That’s why computer science student Jeroen De Busser created the Emergency Chat app.
Busser, who studies at the University of Antwerp in Belgium, is autistic.
During emergencies, some folks have panic attacks, and some autistic people will lose the ability to speak; they simply don’t have the mental energy needed to articulate their needs.
Many nurses have struggled to find a patient’s vein at one point or another.
Perhaps the vein was really small, the patient was very jittery, you may have a “difficult stick” or you may be a new nurse getting the hang of things.
Well vein finders or vein illuminators are a fairly new piece of technology taking the guess work out of taking the perfect shot to draw blood.
Vein finders work by using infrared technology to illuminate flesh and reveal the veins, which appear as darker bands because they absorb more of the infrared light.
Here’s how it works.
Imagine if you’d been told your only chance at living involved severing your head off and transplanting it on to a new body.
Aside from the fact that is sounds like a story plot inspired from the 90’s sci-fi movie Face Off, could you do it?
One Russian man has volunteered to do so, and to quote the famous star trek line, “He is boldly going where no man (or woman) has ever gone before.”
Valery Spiridonov is a 30-year-old computer scientist who suffers from Werding-Hoffman disease, a terminal condition that destroys muscle.
Spiridonov, who lives 120 miles east of Moscow, has been struggling with this disease since birth.
In an exclusive interview with the Daily Mail, he said his condition gets worse each year. He has lost control of his body, only has one leg and is confined to a wheelchair, but he is fortunate in that he has lived to age 30--- most Werding-Hoffman sufferers don’t live past 20.
Living for 500 years sounds like something out of a sci-fi movie right? That is until you here that Google Ventures executive Bill Maris is working toward making a multi-century lifespan a reality.
Maris, 40, has been working at the helm of a Google branch that allows him to focus on investing in cutting edge medicine, science and technology that’s ahead of the curve.
In an interview with Bloomberg, Maris said, “If you ask me today, ‘Is it possible to live to 500?’ the answer is yes.”
In fact, he said we already have the life science tools to make anything we can imagine exist.
Maris was summoned by Google some seven years ago to head up their venture capital fund. At the time, Maris had sold his web development company and was working for a non-profit that was developing technology to battle cataract blindness.
Today, he’s in snuffed out a number of seminal “life science” startu
Aside from being delicious, honey fresh from the comb has a ton of benefits, buts not the easiest thing to harvest, and buying quality, organic honey can be downright expensive.
The typical process of extracting honey involves a tedious protocol that includes smoking off bees, examining combs, removing frames, uncapping frames and straining dead bees, wax and other particles out of the honey.
That’s why a revolutionary beehive design created by father-son duo Stuart and Cedar Anderson is expected to set the beekeeping industry ablaze with one of those inventions that makes you ask, “Why didn’t anyone think of this before?”
It’s called the Flow Hive, and while the inventors were only hoping to raise $70,000 to expand their business, they raised $2.2 million in the first 24 hours.<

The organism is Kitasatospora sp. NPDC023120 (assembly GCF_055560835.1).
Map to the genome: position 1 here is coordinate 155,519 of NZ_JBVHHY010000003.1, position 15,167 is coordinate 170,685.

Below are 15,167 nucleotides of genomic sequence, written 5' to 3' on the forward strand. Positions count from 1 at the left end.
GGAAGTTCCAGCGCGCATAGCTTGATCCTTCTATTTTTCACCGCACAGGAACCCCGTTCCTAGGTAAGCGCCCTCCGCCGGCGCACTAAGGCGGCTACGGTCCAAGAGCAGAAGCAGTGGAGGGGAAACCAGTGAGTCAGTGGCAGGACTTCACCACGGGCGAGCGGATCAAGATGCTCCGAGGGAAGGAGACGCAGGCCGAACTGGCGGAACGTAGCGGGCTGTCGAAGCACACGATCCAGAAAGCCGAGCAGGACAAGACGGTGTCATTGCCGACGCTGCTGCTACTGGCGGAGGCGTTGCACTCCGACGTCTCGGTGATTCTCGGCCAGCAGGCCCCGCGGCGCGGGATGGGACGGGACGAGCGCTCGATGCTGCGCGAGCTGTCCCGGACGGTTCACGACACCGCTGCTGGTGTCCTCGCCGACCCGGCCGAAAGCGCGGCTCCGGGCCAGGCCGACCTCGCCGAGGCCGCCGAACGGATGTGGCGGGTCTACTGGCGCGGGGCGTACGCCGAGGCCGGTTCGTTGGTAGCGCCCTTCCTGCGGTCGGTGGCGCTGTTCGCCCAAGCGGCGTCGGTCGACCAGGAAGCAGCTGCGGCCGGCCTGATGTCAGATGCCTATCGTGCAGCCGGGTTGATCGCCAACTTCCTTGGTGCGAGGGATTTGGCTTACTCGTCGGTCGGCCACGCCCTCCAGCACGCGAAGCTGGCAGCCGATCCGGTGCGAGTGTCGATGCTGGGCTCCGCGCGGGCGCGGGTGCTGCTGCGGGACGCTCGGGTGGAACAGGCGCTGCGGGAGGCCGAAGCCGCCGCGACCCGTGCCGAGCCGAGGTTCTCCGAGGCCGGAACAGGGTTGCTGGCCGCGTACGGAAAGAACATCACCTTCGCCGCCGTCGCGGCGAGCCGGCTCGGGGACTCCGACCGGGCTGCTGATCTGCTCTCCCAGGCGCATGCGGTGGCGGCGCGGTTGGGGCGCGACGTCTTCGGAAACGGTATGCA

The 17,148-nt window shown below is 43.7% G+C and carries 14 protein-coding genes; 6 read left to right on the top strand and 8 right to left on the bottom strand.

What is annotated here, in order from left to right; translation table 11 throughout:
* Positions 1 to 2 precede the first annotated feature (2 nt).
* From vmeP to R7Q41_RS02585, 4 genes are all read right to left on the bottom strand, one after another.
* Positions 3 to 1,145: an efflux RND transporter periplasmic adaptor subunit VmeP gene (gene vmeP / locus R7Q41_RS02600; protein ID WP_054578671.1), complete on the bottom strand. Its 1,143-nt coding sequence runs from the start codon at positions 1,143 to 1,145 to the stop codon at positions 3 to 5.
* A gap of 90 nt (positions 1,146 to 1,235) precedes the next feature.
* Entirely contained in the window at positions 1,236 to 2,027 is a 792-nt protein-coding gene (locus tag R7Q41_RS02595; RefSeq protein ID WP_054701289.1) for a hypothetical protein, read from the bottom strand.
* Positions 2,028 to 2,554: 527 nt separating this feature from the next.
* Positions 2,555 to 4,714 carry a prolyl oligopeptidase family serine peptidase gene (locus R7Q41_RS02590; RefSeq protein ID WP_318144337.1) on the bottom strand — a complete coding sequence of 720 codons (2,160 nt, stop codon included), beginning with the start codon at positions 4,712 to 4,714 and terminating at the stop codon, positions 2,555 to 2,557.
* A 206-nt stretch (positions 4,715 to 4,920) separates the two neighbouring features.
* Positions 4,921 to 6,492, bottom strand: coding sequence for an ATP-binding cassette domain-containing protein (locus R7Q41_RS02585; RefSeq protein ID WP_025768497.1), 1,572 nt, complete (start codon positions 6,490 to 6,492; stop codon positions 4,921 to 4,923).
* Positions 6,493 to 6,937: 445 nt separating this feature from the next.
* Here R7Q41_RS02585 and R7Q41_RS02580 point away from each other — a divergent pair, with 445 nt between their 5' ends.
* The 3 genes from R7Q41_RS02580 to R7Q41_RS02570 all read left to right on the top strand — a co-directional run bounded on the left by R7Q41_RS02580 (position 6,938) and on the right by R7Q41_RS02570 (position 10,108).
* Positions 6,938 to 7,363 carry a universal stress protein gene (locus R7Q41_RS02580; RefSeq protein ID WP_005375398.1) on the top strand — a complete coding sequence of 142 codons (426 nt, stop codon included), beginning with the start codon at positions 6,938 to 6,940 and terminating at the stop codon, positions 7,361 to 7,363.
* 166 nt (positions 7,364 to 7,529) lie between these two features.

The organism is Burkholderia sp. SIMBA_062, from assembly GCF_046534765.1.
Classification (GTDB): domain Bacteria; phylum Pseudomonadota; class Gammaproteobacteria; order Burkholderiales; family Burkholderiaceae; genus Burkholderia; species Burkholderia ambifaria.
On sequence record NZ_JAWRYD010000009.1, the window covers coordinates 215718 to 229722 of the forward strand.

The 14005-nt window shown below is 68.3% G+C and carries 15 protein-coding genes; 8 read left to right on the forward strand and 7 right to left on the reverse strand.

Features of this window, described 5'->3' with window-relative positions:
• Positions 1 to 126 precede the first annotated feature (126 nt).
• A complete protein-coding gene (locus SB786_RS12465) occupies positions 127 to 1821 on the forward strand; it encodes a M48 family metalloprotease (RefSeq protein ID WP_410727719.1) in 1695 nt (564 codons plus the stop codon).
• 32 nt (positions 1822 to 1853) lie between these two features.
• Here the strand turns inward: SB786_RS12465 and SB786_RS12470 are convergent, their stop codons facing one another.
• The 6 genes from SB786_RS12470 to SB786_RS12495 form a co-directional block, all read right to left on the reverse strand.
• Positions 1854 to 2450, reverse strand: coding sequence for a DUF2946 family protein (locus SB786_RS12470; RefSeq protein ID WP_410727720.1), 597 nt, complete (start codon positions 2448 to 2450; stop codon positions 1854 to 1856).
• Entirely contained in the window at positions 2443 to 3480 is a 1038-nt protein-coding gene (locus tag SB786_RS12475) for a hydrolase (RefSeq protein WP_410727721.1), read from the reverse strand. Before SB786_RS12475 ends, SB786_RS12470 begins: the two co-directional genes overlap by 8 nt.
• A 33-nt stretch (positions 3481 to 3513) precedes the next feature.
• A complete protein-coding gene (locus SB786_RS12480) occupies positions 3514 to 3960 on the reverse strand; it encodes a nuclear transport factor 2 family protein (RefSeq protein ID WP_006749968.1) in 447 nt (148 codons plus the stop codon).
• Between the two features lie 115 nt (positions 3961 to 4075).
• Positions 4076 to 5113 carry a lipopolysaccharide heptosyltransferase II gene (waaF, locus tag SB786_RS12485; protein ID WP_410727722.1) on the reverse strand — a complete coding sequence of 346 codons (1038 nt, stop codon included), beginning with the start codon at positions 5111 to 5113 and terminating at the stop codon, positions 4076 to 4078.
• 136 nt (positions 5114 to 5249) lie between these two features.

After a longstanding illness caused Michael Balzer to lose his job, by 2013, his health improved for the better and he developed an independent 3d graphics career.
He was also working with his wife, Pamela Scott, on treating video game addicts. Scott's a psychotherapist,
In August of 2013, Scott began having migraines, and an MRI revealed that she had a tumor behind her left eye.
It was horrifying to the couple, but the neurologist brushed it off saying it wasn’t a big deal, and that’s when Balzer took matters into his own hands.
He requested the DICOM files (standard digital format used for medical data) from his wife’s MRI results. He then sent them to other neurologists around the country, and they mostly all of them agreed it needed to be operated on immediately.
To make matters worse, another MRI done a few months later revealed that the tumor grew in size.
Balzer decided to take
Imagine if creating a solid, three dimensional prototype for anything you wanted was as simple as clicking “Print” from a computer. Well in this day and age, it is more or less that simple, thanks to a rapidly progressive technology called 3D Printing.
You can create a model of just about anything:
- A real prototype of an action figure you may have designed in Photoshop.
- A model of building’s blueprint made.
- A body part that could change a patient’s life.
How 3D Printing Is Changing Lives
Take for instance the case of Hu Wei, a 46-year old from Beijing, China.
He was working on a construction project when he fell three stories into a pile of wood. A beam struck him in the head, leaving him with a large portion of his skull caved
As the life expectancy of humans is extended and the elderly become an ever-growing population, could robots be the next ideal caregivers? According to an EU research project, this is a possibility.
Within a decade in Europe, there will be roughly 84 million elderly with age-related problems.
However, it is worth noting that the European senior citizens have a disposable income of more than EUR 3,000 billion. By 2016, the need for robots in EU for the elderly could reach around EUR 13 billion, said Stephen Von Rump, the Giraff Technologies AB CEO.
The increasing demand for care giving services is happening not only the EU but in many other countries as well. Mr. Von Rump said that it might be high time to seriously consider turning to technology for help. In the EU alone, there are around 5 million homes with an elderly needing formal care services and 12 million homes around the world and possibly more who would have preferred home care.